Blu-ray Review: THE MAN WHO FELL TO EARTH - Hallucinatory, Haunting & Obscure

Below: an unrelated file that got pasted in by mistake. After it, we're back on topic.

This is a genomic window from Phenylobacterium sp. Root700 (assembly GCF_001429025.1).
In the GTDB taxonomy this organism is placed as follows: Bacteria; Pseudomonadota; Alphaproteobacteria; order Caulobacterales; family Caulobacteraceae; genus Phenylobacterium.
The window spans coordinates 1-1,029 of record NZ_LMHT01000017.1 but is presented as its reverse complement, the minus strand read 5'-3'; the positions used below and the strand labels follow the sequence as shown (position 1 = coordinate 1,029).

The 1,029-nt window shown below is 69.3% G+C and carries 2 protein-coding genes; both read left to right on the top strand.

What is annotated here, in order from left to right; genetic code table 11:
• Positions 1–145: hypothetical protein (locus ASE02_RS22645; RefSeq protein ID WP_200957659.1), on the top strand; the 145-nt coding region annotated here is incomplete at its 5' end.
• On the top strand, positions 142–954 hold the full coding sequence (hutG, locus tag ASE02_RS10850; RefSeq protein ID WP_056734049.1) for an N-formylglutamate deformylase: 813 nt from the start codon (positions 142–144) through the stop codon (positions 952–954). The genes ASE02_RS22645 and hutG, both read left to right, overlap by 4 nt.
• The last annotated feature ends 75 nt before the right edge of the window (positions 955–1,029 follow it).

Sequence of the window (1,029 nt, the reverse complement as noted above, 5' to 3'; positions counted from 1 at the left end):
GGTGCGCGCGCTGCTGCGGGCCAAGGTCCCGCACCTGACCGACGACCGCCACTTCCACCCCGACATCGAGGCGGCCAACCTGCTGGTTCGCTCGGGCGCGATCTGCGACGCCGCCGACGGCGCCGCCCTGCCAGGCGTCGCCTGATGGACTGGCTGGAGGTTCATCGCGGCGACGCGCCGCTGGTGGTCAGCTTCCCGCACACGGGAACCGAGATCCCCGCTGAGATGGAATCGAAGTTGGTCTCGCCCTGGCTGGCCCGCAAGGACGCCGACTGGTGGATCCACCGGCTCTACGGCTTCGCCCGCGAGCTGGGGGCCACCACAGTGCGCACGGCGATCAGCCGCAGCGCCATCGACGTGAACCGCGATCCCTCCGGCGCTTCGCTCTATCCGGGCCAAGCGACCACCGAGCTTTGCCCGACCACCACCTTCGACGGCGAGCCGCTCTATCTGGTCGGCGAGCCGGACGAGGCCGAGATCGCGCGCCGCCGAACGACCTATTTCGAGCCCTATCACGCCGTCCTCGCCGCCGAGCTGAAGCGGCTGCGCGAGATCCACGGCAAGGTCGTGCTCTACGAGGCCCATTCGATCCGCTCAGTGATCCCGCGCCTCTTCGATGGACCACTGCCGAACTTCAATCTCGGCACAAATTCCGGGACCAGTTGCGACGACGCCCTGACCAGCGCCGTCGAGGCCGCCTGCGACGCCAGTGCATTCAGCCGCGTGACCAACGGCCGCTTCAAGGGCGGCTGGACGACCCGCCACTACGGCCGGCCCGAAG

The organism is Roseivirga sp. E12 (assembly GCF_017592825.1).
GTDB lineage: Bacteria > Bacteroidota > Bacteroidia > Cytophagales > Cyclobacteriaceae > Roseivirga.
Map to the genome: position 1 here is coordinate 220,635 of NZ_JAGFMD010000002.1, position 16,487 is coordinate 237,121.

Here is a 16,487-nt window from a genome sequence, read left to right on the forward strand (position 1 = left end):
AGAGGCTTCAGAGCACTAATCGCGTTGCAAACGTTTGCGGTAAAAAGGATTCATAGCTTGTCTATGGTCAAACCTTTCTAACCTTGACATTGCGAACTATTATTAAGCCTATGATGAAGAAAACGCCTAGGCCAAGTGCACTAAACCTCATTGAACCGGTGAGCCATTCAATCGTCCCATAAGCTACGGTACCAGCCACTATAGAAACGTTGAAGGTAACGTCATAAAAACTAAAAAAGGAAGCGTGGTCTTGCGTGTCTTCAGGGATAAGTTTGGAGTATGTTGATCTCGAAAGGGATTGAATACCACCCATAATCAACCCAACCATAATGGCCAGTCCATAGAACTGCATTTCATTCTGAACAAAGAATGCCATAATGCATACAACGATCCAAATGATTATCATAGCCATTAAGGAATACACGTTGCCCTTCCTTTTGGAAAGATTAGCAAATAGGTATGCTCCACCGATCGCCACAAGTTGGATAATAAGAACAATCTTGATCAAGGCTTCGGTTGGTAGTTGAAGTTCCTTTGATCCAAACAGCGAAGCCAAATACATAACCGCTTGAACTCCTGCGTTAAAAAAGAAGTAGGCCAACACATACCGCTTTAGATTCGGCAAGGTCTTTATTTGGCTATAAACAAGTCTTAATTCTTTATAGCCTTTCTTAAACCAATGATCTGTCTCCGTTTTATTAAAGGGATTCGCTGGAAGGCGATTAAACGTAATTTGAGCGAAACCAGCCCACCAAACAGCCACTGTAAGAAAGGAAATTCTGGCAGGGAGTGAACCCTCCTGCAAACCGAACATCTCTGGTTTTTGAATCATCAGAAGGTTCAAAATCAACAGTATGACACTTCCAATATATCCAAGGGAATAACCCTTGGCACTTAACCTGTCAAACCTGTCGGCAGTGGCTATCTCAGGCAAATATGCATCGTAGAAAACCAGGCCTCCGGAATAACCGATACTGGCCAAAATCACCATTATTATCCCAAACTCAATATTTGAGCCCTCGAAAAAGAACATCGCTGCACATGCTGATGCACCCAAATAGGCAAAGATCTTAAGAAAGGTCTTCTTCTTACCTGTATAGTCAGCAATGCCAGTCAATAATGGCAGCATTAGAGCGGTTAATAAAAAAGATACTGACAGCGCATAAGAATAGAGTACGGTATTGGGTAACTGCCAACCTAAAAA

Nicolas Roeg is perhaps the quintessential British auteur. His work celebrates the eccentric, the askew; he€™s the madman with the movie camera. Those that celebrate his style, as realised most vividly in his three bone fide classics, Performance (with Donald Cammell), Don€™t Look Now and his 1976 slice of sci-fi lyricism, The Man Who Fell to Earth, enjoy the obfuscation, the challenge to an audience often spoon fed meaning, asked to extract their own. They embrace the movies€™ artistic playfulness, the avant garde attitude with a home counties accent and the rewards that come from repeated viewings. Roeg€™s best films are substantial and difficult but never less than mesmerising. Quoting Voltaire, Roeg is said to be fond of the legend €œI€™m not interested in the triumph of the immediate€ and that€™s just as well, as something like The Man Who Fell to Earth, with its withdrawn protagonist and fractured, hallucinatory narrative, immediately alienated mass audiences with a taste for perfunctory, two-tone, adolescent space operas. Roeg€™s film has a mind and it€™s one fronted loaded with ideas and soaked in chemical stimulants. It€™s an adult parable with a sci-fi backstory, not a film made to sell toys, and consequently Roeg showed what could be done with the genre when it was pulled taunt over many themes, often splitting the harder he tugged at the edges. It€™s a sci-fi film saturated in sex and melancholy, a film in which sound and editing are fully paid up members of the cast. You€™re an arm€™s length observer to Bowie€™s odyssey, accompanied by a jukebox of old favourites, all of which have speaking parts. Detractors have often pointed the finger at its wilful inaccessibility, a charge that the filmmakers deny. They€™re right to do so because it€™s a film that becomes more coherent upon repeated viewings. One of the advantages of having the newly released Blu-ray is that you can experience it just as it was intended €“ often and with fresh eyes. What€™s certainly true, whatever the protestations of those involved, is that both Roeg and screenwriter Paul Mayersberg consciously fashioned a story that had to be read and re-read because the expositionary pages had been torn out. Bowie€™s Newton never ages, though the characters around him advance a couple of decades, maybe more. The maybe is there because there are no cues to guide you, no intertitles. Watching it is like enjoying Bowie€™s alien dream. The film develops its themes of consumerism, ecology and identity with a detachment that befits Newton€™s fish out of water and quiet observer; a character who becomes discombobulated with the audience as the film progresses. Few films have asked the viewer to identify with such an otherworldly figure, someone so detached from the mores of collective experience. This one dares and consequently it€™s not a casual watch. You€™re required to join in. For those with the requisite patience, who don€™t mind showing up to work, The Man Who Fell to Earth is a deeply rewarding movie. David Bowie is oddly heartbreaking in the lead, a shy character whose vulnerability makes the degenerating effects of American Culture, the television, the alcohol, the milk and cookies domesticity and decadence, that much more tragic. One might conceivably accuse Roeg of trying to have it both ways, both critiquing the excesses and revelling in them, given the director€™s lecherous eye, but this isn€™t a reactionary movie, you need only look at its treatment of religion and sex to see that, rather one that paints a picture of a world that€™s listless and self-serving. It€™s a malaise that€™s highly contagious and one that ultimately frustrates Bowie€™s noble purpose. You cried when the Earth nearly killed E.T but he got to make a friend and go home. Our home becomes Bowie€™s home and the result is a broken spirit. Imagine Spielberg making something like that.